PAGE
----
After typing Tara’s name into the Google search, it occurred to me that I haven’t looked up my name in Google for a while. So I entered my name and wow, it has become much more relevant, unlike the last time I checked. Then, I saw this article that was a shot from the past. My English teacher had a summer job working for Captioned Media Program to help promote captioning in movies/films and the library at our school, ISD, has a storeroom that serves as an inventory for CMP. Seeing that it is only available in pdf format, I thought I’d convert the pdf to html to make it more accessible and searchable as well as archiving it.
It brought up good memories and I still remember the names in my class. It’s already been 8 years since we all graduated together. Wow. *sniffs*
“The CMP to the Rescue”
by Marybeth Lauderdale
Illinois School for the Deaf
“It was the best of times, it was the worst of times, it was the age of wisdom, it was the age of foolishness, it was the epoch of belief, it was the epoch of incredulity, it was the season of light, it was the season of darkness, it was the spring of hope, it was the winter of despair, we had everything before us, we had nothing before us, we were all going direct to Heaven, we were all going direct the other way. . . ”
Indeed, when I undertook to teach A Tale of Two Cities in my sophomore literature class, I had no idea how true these statements would prove to be!
Always ready for a challenge in the classroom, I decided to add “rigor” to an already rigorous literature curriculum. When time for the obligatory novel rolled around, I pulled out copies of Dickens. As we plunged into “Book the First,” my eyes were met daily with cries of “What language is this?” “This is too hard!” “I can’t do this!” After dragging the entire class through vocabulary and comprehension exercises, I was ready to give up. My expectations were too high.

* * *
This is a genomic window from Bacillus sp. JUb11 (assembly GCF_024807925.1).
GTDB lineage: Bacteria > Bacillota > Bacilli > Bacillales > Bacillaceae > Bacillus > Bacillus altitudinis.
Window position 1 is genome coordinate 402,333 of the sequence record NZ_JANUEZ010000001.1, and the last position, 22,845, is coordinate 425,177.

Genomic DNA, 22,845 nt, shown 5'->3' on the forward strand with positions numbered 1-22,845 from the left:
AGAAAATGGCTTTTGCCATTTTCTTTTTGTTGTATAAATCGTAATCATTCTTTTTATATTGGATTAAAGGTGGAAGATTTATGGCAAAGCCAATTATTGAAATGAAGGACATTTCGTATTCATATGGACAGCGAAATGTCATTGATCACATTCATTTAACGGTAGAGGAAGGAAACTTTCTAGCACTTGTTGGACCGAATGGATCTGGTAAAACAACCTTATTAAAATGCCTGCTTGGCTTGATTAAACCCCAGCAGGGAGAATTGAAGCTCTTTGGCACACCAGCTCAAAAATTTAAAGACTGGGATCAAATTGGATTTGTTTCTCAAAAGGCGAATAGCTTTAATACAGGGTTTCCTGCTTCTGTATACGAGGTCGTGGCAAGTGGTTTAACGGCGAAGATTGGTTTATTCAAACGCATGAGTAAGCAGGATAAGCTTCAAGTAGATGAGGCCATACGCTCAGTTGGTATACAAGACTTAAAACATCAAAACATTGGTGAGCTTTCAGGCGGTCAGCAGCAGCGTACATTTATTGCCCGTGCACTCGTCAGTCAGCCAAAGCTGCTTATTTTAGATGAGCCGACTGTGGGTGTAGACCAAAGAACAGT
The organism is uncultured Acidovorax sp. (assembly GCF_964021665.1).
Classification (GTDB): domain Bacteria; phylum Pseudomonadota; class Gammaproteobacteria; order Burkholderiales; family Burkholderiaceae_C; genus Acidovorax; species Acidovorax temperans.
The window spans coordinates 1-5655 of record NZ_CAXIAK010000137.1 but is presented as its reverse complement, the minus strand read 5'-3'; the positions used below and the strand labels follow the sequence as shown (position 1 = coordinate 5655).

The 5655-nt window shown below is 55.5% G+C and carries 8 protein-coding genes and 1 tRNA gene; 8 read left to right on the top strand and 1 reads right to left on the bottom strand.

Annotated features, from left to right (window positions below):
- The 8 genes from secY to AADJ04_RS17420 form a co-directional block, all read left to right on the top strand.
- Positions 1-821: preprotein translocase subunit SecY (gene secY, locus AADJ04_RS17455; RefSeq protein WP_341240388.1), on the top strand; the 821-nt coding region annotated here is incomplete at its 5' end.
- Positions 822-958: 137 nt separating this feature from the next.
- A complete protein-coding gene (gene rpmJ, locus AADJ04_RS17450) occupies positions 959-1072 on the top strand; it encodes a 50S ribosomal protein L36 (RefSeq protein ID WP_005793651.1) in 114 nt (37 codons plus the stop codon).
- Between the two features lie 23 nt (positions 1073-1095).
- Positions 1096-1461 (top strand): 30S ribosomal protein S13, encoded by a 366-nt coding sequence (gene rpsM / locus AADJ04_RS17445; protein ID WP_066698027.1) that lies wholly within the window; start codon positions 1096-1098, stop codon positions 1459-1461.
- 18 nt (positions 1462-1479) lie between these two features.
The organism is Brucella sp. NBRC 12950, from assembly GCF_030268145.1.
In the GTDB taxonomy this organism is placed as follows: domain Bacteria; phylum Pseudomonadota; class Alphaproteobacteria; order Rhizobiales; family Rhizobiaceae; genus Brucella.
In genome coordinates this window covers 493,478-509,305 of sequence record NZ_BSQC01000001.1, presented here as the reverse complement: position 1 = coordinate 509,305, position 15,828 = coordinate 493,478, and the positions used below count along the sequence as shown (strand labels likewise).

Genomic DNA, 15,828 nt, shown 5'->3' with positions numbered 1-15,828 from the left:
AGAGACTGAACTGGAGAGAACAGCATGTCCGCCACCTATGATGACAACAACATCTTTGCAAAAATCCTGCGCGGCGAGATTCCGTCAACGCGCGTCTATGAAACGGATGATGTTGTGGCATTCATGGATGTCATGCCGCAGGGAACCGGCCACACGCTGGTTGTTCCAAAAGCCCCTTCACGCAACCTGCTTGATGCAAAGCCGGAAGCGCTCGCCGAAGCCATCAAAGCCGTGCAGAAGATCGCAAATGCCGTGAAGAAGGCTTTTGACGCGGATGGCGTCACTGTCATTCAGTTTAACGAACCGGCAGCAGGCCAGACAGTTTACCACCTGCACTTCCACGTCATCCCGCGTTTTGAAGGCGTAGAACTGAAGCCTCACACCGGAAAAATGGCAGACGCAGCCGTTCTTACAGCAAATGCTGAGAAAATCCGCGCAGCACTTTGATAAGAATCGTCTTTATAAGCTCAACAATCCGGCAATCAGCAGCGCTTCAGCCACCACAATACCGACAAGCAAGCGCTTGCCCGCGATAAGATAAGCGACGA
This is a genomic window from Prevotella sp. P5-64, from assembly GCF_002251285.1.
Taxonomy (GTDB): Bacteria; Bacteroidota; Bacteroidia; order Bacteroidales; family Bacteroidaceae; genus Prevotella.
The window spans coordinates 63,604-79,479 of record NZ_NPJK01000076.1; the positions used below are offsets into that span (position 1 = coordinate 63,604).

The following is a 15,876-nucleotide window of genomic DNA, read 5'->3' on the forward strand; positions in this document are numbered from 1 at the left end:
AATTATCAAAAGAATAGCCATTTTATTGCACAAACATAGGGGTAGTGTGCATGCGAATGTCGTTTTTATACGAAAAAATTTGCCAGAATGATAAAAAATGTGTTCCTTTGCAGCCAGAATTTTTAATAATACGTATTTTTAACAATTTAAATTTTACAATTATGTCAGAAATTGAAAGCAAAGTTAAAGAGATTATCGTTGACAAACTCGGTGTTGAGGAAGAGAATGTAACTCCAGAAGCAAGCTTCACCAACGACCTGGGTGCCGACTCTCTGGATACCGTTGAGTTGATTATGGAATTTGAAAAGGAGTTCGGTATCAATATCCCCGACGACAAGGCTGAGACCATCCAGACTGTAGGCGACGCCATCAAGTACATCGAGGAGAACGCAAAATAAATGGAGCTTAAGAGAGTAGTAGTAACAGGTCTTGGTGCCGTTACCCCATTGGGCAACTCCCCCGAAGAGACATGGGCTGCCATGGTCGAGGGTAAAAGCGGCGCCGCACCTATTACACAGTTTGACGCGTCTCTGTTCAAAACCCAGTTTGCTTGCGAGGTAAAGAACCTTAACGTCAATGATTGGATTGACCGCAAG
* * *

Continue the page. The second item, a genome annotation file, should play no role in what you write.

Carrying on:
Luckily, I was born with a stubborn streak, and it made me wait just one more day, and another, and another, until we entered “Book the Third.”
For those of you who don’t know Dickens, this is where the plot is knit up (pun intended, courtesy of Madame Defarge) tightly, the action is pivotal, and the finally noble Sidney Carton trades places with the guillotine-bound Charles Darnay. Heads raised, discussion participation increased, and grades on those dreaded quizzes picked up. When we got to the end of “Book the Third,” a couple of the students even said they’d like to read it again! Success!
I ordered the captioned video from the CMP, and it became a daily event for over a week. The students were alive with discussion of how the book characters of their imaginations differed from those on the screen; how sinister the guillotine really was; which parts had been omitted from the book; and how the video went in chronological order, rather than using the flashback technique Dickens employed. The video was a long-awaited, much- deserved treat.
The same year, my freshman class read Flowers for Algernon. This book is written from a first person point of view; that of the main character, Charlie. Initially, he is mentally retarded, and then is surgically altered to become a genius. My students had difficulty reading Charlie’s diary entries at first, because many of his spellings depend on sound. With practice, they mastered this, and were able to enjoy the book and its message. After reading the book, we saw the film, Charly, which we borrowed from the CMP collection. Because the film was made in the 1960s, the students had a lot to say about the lack of variety in cinematography. They commented effusively on how the book was so much more graphic than the film. However, they were all grateful to have seen a visual representation of the book, and were able to see both positive and negative aspects of both types of media.